Regarding message delivery itself, matching creative execution and media channels is likewise essential. Consumer acceptance of a core message rises when creative and media teams work on a campaign in tandem, still a rarity at most agencies. Contemporary full-service agencies (those that have blown up the silos in favor of actual multidisciplinary teams) have the clear advantage. Online marketers must be at the table early, as they’re still too often seen as an add-on resource. Take quick spin through any leading high-traffic online property, and you’ll see the bulk of online media is nothing more than warmed-over TV. What’s oddest about this is the most intrusive formats of all; SPAM, pop-ups, pop-unders, and now pay-per-say blog postings, are used in channels where interruptions are the least tolerated and the negative backlash is the most easily spread to other potential consumers.

Why do we do it? That’s the bigger question. Relying on my past experience as a consumer services product manager, I think the answer is stock-market-driven, quarter-over-quarter earnings pressure. When smart people are increasingly pushed to up sales volume over time, they quickly conclude talking nicely to consumers doesn’t work. They push agencies toward interruptive communications exactly when they should hand consumers the reins.

It’s not enough to explain a value proposition and hope consumers will buy when the time’s right. Hope isn’t a strategy. American marketers need consumers to buy now. So we up the volume. We up the frequency. We invent problems people don’t have: Are you confident? Are you sure? We whip consumers into a frenzy. We have to. If we didn’t, they wouldn’t buy as much.

Therein is the real issue with the shift from TV. If consumers aren’t sufficiently activated, the economy will suffer. This is the challenge that faces the online marketers: to maintain the same buying levels while decreasing the interruptive component of the ad.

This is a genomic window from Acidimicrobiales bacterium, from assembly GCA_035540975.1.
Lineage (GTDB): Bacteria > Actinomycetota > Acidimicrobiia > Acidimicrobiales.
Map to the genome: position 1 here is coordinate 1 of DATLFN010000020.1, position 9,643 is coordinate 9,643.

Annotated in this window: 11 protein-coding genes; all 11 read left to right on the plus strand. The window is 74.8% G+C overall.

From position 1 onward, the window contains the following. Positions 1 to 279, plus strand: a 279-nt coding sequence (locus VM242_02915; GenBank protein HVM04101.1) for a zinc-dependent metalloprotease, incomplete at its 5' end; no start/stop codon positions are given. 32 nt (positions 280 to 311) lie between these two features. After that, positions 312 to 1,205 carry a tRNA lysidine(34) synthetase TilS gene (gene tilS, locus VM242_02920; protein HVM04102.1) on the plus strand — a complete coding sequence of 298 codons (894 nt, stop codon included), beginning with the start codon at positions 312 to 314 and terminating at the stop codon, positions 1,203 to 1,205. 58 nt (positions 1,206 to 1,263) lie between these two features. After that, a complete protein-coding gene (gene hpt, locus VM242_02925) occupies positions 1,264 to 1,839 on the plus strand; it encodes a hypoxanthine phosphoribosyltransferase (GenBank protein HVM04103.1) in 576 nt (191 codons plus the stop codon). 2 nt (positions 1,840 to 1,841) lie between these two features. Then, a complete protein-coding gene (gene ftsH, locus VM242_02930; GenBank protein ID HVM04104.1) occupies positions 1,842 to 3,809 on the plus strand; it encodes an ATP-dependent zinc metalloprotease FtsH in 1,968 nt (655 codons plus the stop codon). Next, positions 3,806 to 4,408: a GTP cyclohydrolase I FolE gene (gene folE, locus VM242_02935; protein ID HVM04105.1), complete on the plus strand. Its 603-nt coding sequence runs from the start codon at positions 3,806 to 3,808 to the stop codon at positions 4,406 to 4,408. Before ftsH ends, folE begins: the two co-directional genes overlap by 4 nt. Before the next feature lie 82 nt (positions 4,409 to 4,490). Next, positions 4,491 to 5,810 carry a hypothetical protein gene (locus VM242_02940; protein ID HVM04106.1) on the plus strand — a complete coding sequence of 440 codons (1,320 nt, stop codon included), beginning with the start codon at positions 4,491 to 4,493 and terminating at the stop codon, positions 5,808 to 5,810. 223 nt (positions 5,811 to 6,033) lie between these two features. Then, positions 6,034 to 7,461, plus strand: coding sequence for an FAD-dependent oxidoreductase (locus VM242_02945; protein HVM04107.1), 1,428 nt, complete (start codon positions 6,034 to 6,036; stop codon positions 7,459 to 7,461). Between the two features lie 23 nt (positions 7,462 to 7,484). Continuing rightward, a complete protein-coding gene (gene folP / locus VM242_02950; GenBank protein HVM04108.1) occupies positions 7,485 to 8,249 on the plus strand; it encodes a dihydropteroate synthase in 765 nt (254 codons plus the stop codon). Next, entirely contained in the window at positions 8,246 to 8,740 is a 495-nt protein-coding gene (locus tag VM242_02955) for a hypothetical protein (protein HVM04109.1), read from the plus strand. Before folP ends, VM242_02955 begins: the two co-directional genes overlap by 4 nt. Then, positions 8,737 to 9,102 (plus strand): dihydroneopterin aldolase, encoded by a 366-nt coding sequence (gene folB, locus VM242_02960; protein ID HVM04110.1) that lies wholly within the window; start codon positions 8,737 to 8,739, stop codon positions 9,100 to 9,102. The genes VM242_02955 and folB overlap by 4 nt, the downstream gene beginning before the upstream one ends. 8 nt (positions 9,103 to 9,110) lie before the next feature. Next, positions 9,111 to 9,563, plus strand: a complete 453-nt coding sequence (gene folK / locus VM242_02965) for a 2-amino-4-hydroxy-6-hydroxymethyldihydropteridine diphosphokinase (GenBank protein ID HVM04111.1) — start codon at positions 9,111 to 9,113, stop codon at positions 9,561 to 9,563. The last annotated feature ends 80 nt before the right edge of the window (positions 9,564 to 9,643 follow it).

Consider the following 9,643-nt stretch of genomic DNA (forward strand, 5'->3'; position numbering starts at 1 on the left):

Advertising directly drives our economic quality of life. The real challenge for online marketing channels isn’t grabbing and spending the money that used to be spent on TV. It’s delivering the same buying intensity that currently powers America’s marketplace engines.

Consider the difference between American and European advertising when the going gets tough. In the U.S., we crank up the rebates, price-item campaigns, and similar “buy now” incentives. Europe pushes harder on brand ads, reminding people about loyalties, long-held traditions, and so on. When it’s all said and done, we do sell more. Europeans have longer vacations. Hmmm.

The next generation of online marketers has a clear challenge: getting consumers to participate in the message, matching the creative with channel, and creating fewer interruptions. In addition to hoping for some of the dollars spilling off the TV wagons, the replacement channels must continue to drive our uniquely American consumerism. TV is a powerful, passive medium. We get hypnotized by it and tend to do what it tells us. In comparison, online video is a much more participative experience, and our critical thought is often closer to the action as a result. In the end, if our brand experiences aren’t positively talk worthy and don’t sufficiently encourage consumers to buy, many marketers could have more vacation days than we ever thought possible.